More about: Fleet Foxes
Unless you’ve spent the post-SXSW months in a particularly remote cave, you will have heard of Fleet Foxes by now. Drenched in near-hysterical acclaim since their triumphant Austin performances to the point where you’d expect the Seattle five-piece need to shovel away the several layers of superlatives blocking the drive every time they leave the house, the hype has by now reached such a scaling peak where the reality is almost certain not to match surreally bloated expectations.
Miraculously, this self-titled debut doesn’t just match the florid praise. It actually makes the hyperbole dished out in family-sized portions sound unnecessarily restrained. Imagine Beach Boys swapping the California sunshine for a stroll through enchanted forests populated by squirrels and birdies whilst keeping the heavenly harmonies intact, Love’s West Coast paranoia opus ‘Forever Changes’ infusing its baroque pop arrangements with the creeping darkness and sense of otherness familiar from finest psychedelically frazzled precursors to the ongoing freak-folk boom, or Crosby, Stills, Nash & Young ditching ‘the man’-baiting freak flag flying in favour of longing-filled accounts of life, love and death in mysterious rural communities buried deep in the sepia-tinged past, and you’ve a platter with a capacity to catapult listeners to a mythical fantasy world unmatched since Texan labelmates’ Midlake’s ‘Trials of Van Occupanther’.
Although the band’s most audible inspirations may reside in the golden oldies file, Fleet Foxes aren’t burdened with retro-minded tendencies to pastiche past masters. Complex in structure yet winningly sparse in execution, these 11 soulful, potent and unfailingly substantial tunes might have been teleported from the distant future where bands are capable of flitting between such oft-visited but diverse points of reference as vintage West Coast pop symphonies, permanently high & harmonious hippie dreams and chilliest of antique folk balladry without ever once losing their identity, with timeless results that retain their freshness, disarming beauty and near-magical magnetism that balances between wide-eyed wonder and acute sense of dread throughout.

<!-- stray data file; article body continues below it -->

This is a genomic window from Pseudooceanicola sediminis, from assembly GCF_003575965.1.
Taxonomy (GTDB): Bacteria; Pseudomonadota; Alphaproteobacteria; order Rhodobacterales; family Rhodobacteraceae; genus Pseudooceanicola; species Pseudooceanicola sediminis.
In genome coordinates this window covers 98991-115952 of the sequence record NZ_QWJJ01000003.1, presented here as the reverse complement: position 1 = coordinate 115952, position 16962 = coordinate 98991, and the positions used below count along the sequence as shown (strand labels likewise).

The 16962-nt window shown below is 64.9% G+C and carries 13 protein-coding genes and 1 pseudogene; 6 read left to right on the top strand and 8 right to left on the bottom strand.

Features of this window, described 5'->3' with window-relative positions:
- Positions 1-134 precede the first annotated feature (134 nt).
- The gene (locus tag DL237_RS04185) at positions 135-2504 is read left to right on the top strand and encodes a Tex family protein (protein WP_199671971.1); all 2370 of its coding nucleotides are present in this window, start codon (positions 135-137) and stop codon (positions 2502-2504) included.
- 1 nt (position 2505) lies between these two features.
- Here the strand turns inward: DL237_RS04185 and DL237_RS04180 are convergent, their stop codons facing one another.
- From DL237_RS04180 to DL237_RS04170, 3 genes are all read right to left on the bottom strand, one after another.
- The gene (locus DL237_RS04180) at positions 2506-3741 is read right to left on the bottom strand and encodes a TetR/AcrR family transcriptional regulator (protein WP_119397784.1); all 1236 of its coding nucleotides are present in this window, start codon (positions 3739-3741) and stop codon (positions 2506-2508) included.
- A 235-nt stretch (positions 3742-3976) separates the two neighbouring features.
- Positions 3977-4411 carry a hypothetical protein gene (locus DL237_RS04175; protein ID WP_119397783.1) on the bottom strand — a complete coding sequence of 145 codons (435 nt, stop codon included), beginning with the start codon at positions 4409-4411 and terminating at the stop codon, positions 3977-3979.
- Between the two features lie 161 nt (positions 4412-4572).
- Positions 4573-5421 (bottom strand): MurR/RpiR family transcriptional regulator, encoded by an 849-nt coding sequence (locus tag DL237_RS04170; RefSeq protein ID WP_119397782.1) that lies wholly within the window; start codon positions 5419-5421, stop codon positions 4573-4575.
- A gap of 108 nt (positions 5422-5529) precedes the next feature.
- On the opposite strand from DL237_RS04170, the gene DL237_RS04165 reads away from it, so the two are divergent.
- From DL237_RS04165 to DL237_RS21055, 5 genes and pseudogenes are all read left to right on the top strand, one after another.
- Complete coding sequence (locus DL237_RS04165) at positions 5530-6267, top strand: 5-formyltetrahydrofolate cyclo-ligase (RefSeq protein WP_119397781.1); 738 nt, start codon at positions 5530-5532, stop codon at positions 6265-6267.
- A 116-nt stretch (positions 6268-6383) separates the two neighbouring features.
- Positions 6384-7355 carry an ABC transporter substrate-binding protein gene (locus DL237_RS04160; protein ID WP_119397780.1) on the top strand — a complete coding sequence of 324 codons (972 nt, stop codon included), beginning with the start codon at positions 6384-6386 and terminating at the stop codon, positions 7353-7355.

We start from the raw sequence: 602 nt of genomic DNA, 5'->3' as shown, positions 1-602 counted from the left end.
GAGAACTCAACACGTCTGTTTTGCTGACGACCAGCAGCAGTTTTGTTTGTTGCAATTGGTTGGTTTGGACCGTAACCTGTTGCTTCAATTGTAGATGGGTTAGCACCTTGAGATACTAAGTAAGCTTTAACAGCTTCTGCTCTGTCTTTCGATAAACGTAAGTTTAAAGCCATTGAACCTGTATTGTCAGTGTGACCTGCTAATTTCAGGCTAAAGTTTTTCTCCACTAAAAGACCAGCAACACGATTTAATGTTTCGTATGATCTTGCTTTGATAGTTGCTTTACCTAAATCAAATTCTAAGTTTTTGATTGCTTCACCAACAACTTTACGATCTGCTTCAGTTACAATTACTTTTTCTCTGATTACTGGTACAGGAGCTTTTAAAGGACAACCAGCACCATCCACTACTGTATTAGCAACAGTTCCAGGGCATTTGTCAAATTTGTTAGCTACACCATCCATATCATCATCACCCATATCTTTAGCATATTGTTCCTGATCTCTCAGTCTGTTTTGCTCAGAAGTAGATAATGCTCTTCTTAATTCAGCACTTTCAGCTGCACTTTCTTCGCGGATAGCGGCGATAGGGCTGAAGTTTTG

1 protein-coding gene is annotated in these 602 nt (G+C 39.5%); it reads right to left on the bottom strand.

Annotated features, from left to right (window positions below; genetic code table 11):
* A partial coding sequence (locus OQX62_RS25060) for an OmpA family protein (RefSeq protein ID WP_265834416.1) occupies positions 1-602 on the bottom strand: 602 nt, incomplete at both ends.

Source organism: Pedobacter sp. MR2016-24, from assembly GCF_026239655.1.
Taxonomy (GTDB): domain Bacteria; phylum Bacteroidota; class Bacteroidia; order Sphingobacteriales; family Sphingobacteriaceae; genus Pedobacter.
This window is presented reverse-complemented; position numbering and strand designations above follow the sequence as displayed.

Of the highlights, opener ‘Sun It Rises’ constructs a cloud-hugging sonic cathedral akin to extraterrestrial longhairs jamming around the campfire. The reverb-fuelled heartbreak of ‘Ragged Wood’, reminiscent of the dreamy peaks of ‘At Dawn’-era My Morning Jacket, could be a freshly excavated artefact from the very highest echelons of late-60’s songcraft, whilst the feather-weight groove of ‘Quiet Houses’ displays Fleet Foxes’ pop chops. The grand ‘Tiger Mountain Peasant Song’, the chill-inducing prettiness of ‘Meadowlarks’ and the poignant death lament ‘Oliver James’ prove the band can build an unstoppable momentum with little more than a sparsely plucked guitar and those vocals that aim for – and reach with impressive ease – the stratosphere.
Add to this the heavy-psych murder ballad ‘Your Protector’ and ‘Heard Them Stirring’, a spooky, cosmic wordless opus reminiscent of David Crosby’s nocturnal downer masterpiece ‘If I Could Only Remember My Name’, and you have an instant classic that is completely impossible to both summarise in any satisfactory way and shake off once it grabs a hold.
More about: Fleet Foxes